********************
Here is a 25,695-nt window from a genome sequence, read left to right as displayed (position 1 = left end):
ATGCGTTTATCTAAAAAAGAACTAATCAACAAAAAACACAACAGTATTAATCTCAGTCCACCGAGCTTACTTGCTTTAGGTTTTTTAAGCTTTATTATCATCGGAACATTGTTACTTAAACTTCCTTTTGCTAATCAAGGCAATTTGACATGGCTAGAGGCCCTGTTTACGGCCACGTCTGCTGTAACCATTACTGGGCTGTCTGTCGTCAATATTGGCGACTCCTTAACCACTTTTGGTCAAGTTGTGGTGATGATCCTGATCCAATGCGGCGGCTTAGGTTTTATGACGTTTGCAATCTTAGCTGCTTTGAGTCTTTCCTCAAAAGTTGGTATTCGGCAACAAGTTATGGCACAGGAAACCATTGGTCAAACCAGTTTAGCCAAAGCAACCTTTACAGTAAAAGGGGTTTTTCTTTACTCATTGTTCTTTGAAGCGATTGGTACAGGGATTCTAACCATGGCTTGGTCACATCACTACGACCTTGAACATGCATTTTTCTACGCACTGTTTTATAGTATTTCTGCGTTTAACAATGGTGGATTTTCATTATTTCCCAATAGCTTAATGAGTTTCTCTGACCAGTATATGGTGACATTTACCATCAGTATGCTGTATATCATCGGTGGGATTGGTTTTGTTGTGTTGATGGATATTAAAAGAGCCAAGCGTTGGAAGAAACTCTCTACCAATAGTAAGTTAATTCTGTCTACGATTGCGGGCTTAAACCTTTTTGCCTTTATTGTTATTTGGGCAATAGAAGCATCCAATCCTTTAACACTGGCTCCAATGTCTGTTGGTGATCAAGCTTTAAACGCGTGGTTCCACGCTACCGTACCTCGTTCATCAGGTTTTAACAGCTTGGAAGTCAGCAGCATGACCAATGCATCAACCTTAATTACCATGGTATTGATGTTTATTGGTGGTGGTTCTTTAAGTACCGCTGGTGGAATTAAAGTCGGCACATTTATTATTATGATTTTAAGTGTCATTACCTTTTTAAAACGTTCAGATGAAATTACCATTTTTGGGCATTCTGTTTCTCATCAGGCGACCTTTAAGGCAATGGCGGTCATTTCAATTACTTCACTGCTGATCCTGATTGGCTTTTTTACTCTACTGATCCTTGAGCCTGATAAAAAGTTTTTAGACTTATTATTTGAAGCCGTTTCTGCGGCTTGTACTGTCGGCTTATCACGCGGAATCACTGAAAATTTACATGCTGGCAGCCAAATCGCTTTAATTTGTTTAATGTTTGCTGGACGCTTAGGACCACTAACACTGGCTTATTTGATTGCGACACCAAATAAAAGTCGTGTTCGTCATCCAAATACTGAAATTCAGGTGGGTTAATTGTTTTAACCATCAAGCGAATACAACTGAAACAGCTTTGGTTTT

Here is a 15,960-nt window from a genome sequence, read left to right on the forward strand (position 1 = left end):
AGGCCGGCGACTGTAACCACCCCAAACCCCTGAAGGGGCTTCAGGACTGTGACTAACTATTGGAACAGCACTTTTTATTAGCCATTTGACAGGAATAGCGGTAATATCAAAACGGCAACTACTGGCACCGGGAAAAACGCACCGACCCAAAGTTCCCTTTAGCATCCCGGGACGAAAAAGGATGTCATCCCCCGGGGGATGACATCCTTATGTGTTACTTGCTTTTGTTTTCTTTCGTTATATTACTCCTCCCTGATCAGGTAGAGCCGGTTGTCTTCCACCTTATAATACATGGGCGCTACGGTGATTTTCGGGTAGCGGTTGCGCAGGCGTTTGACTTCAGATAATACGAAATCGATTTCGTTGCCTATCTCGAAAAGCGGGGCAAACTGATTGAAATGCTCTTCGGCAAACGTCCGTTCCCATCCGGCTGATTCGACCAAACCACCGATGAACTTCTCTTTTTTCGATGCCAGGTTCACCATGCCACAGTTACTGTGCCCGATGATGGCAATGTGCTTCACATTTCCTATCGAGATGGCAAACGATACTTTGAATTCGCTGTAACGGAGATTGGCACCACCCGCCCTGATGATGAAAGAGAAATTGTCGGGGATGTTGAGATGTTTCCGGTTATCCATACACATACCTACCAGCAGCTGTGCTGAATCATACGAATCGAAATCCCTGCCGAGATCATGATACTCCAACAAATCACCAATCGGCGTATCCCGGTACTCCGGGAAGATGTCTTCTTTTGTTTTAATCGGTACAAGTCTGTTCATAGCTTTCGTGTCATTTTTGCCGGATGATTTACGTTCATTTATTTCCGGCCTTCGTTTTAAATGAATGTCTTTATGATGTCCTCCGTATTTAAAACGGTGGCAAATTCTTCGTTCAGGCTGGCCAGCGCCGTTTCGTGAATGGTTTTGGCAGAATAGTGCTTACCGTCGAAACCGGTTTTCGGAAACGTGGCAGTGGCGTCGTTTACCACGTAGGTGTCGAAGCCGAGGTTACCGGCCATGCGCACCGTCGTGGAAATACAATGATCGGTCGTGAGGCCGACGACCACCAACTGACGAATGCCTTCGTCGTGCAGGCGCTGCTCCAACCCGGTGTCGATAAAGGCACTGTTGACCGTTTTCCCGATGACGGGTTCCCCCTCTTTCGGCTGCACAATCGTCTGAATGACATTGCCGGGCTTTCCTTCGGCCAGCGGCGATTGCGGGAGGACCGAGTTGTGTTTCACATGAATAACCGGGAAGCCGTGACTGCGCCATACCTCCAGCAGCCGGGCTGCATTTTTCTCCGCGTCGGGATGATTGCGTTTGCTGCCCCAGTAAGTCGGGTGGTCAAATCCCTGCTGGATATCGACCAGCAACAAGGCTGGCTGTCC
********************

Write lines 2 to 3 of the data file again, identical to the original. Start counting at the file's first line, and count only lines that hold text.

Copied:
ATGCGTTTATCTAAAAAAGAACTAATCAACAAAAAACACAACAGTATTAATCTCAGTCCACCGAGCTTACTTGCTTTAGGTTTTTTAAGCTTTATTATCATCGGAACATTGTTACTTAAACTTCCTTTTGCTAATCAAGGCAATTTGACATGGCTAGAGGCCCTGTTTACGGCCACGTCTGCTGTAACCATTACTGGGCTGTCTGTCGTCAATATTGGCGACTCCTTAACCACTTTTGGTCAAGTTGTGGTGATGATCCTGATCCAATGCGGCGGCTTAGGTTTTATGACGTTTGCAATCTTAGCTGCTTTGAGTCTTTCCTCAAAAGTTGGTATTCGGCAACAAGTTATGGCACAGGAAACCATTGGTCAAACCAGTTTAGCCAAAGCAACCTTTACAGTAAAAGGGGTTTTTCTTTACTCATTGTTCTTTGAAGCGATTGGTACAGGGATTCTAACCATGGCTTGGTCACATCACTACGACCTTGAACATGCATTTTTCTACGCACTGTTTTATAGTATTTCTGCGTTTAACAATGGTGGATTTTCATTATTTCCCAATAGCTTAATGAGTTTCTCTGACCAGTATATGGTGACATTTACCATCAGTATGCTGTATATCATCGGTGGGATTGGTTTTGTTGTGTTGATGGATATTAAAAGAGCCAAGCGTTGGAAGAAACTCTCTACCAATAGTAAGTTAATTCTGTCTACGATTGCGGGCTTAAACCTTTTTGCCTTTATTGTTATTTGGGCAATAGAAGCATCCAATCCTTTAACACTGGCTCCAATGTCTGTTGGTGATCAAGCTTTAAACGCGTGGTTCCACGCTACCGTACCTCGTTCATCAGGTTTTAACAGCTTGGAAGTCAGCAGCATGACCAATGCATCAACCTTAATTACCATGGTATTGATGTTTATTGGTGGTGGTTCTTTAAGTACCGCTGGTGGAATTAAAGTCGGCACATTTATTATTATGATTTTAAGTGTCATTACCTTTTTAAAACGTTCAGATGAAATTACCATTTTTGGGCATTCTGTTTCTCATCAGGCGACCTTTAAGGCAATGGCGGTCATTTCAATTACTTCACTGCTGATCCTGATTGGCTTTTTTACTCTACTGATCCTTGAGCCTGATAAAAAGTTTTTAGACTTATTATTTGAAGCCGTTTCTGCGGCTTGTACTGTCGGCTTATCACGCGGAATCACTGAAAATTTACATGCTGGCAGCCAAATCGCTTTAATTTGTTTAATGTTTGCTGGACGCTTAGGACCACTAACACTGGCTTATTTGATTGCGACACCAAATAAAAGTCGTGTTCGTCATCCAAATACTGAAATTCAGGTGGGTTAATTGTTTTAACCATCAAGCGAATACAACTGAAACAGCTTTGGTTTT

Here is a 15,960-nt window from a genome sequence, read left to right on the forward strand (position 1 = left end):